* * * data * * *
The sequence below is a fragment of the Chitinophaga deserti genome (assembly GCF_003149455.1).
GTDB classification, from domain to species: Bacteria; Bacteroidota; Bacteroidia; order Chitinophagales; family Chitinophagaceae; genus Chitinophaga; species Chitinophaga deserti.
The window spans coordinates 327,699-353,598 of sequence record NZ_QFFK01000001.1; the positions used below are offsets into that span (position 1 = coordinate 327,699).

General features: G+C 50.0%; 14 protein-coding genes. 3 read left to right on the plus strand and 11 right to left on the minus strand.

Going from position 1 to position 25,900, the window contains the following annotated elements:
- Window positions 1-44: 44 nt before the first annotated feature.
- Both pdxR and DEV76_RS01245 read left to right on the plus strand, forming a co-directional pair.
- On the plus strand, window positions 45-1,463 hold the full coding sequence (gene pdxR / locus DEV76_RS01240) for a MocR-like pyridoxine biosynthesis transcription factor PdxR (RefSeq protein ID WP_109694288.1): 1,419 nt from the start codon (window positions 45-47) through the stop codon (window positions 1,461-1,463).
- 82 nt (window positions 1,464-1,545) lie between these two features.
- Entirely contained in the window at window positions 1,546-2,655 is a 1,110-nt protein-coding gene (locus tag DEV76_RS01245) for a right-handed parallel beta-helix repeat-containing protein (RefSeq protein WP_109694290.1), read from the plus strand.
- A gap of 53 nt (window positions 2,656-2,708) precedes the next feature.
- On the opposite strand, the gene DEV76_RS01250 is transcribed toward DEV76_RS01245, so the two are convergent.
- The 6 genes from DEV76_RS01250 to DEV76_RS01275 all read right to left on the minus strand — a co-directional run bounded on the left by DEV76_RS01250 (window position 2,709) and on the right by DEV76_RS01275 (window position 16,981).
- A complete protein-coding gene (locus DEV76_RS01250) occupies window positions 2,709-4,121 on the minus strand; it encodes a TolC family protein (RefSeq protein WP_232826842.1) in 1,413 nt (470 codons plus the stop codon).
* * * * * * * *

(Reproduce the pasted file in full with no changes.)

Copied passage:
The sequence below is a fragment of the Chitinophaga deserti genome (assembly GCF_003149455.1).
GTDB classification, from domain to species: Bacteria; Bacteroidota; Bacteroidia; order Chitinophagales; family Chitinophagaceae; genus Chitinophaga; species Chitinophaga deserti.
The window spans coordinates 327,699-353,598 of sequence record NZ_QFFK01000001.1; the positions used below are offsets into that span (position 1 = coordinate 327,699).

General features: G+C 50.0%; 14 protein-coding genes. 3 read left to right on the plus strand and 11 right to left on the minus strand.

Going from position 1 to position 25,900, the window contains the following annotated elements:
- Window positions 1-44: 44 nt before the first annotated feature.
- Both pdxR and DEV76_RS01245 read left to right on the plus strand, forming a co-directional pair.
- On the plus strand, window positions 45-1,463 hold the full coding sequence (gene pdxR / locus DEV76_RS01240) for a MocR-like pyridoxine biosynthesis transcription factor PdxR (RefSeq protein ID WP_109694288.1): 1,419 nt from the start codon (window positions 45-47) through the stop codon (window positions 1,461-1,463).
- 82 nt (window positions 1,464-1,545) lie between these two features.
- Entirely contained in the window at window positions 1,546-2,655 is a 1,110-nt protein-coding gene (locus tag DEV76_RS01245) for a right-handed parallel beta-helix repeat-containing protein (RefSeq protein WP_109694290.1), read from the plus strand.
- A gap of 53 nt (window positions 2,656-2,708) precedes the next feature.
- On the opposite strand, the gene DEV76_RS01250 is transcribed toward DEV76_RS01245, so the two are convergent.
- The 6 genes from DEV76_RS01250 to DEV76_RS01275 all read right to left on the minus strand — a co-directional run bounded on the left by DEV76_RS01250 (window position 2,709) and on the right by DEV76_RS01275 (window position 16,981).
- A complete protein-coding gene (locus DEV76_RS01250) occupies window positions 2,709-4,121 on the minus strand; it encodes a TolC family protein (RefSeq protein WP_232826842.1) in 1,413 nt (470 codons plus the stop codon).